Is the belief in meritocracy palliative for members of low status groups? Evidence for a benefit for self-esteem and physical health via perceived control

Authors


Correspondence to: Shannon K. McCoy, Department of Psychology, University of Maine, Orono, ME 04469-5742, USA.

E-mail: shannon.mccoy@umit.maine.edu

Abstract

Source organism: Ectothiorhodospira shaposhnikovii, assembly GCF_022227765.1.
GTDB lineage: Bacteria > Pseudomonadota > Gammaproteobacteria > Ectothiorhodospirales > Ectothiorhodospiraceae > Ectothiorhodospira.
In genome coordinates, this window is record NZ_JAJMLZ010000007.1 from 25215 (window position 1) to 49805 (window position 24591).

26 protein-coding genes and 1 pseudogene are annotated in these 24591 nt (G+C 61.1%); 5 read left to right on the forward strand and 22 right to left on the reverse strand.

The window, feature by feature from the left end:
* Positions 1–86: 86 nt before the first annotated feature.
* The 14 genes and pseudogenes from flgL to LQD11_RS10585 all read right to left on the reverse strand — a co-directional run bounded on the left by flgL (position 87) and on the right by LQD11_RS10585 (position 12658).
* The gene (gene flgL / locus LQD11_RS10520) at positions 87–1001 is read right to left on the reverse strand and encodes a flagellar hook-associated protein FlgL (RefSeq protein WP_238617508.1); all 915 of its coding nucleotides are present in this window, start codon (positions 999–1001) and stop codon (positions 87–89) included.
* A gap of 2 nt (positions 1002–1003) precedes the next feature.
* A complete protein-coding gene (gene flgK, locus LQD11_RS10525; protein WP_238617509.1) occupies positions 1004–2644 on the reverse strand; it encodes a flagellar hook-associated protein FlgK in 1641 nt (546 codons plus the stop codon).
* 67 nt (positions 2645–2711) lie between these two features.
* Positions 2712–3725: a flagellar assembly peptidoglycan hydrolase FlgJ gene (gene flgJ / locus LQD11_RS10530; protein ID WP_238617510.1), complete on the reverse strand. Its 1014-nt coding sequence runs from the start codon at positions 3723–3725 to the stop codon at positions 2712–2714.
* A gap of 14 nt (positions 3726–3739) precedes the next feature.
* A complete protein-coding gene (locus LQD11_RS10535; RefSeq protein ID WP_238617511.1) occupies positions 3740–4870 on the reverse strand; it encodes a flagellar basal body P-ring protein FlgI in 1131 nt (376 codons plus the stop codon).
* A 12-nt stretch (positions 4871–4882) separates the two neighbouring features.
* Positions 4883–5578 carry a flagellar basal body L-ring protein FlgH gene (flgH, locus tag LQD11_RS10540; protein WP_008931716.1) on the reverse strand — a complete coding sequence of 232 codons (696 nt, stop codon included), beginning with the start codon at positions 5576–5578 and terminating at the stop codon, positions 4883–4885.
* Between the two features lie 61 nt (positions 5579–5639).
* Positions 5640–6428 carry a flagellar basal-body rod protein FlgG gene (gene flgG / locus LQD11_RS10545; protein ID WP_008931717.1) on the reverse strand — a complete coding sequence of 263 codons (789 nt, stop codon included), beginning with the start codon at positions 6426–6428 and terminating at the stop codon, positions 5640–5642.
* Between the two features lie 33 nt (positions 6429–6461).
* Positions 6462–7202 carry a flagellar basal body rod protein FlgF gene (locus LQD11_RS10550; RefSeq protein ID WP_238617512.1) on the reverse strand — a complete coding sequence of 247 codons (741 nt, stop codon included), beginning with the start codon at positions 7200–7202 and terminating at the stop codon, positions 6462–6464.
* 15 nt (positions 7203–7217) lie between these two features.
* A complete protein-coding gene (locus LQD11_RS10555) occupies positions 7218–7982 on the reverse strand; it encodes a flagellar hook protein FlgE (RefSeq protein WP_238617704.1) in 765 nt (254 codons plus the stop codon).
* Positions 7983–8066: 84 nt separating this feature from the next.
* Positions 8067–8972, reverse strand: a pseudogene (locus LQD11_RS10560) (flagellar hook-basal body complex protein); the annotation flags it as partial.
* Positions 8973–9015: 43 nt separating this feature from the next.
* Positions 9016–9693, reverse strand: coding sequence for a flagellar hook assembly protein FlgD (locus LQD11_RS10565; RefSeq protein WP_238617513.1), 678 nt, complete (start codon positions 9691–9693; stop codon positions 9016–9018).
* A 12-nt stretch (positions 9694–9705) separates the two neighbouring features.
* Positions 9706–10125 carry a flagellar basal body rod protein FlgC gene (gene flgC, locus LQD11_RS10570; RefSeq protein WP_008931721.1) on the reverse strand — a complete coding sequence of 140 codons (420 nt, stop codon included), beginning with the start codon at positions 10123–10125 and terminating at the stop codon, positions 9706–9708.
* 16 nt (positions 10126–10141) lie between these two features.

Consensually held ideologies may serve as the cultural “glue” that justifies hierarchical status differences in society . Yet to be effective, these beliefs need to be embraced by low status groups. Why would members of low status groups endorse beliefs that justify their relative disadvantage? We propose that members of low status groups in the USA may benefit from some system-justifying beliefs (such as the belief in meritocracy) to the extent that these beliefs emphasize the perception of control over future outcomes. In two studies, among women, lower socioeconomic status women, and women of color, we found a positive relationship between the belief in meritocracy and well-being (self-esteem and physical health) that was mediated by perceived control. Members of low status groups may benefit from some system-justifying beliefs to the extent that these beliefs, such as the belief in meritocracy, emphasize the perception of control over future outcomes. Copyright © 2013 John Wiley & Sons, Ltd.

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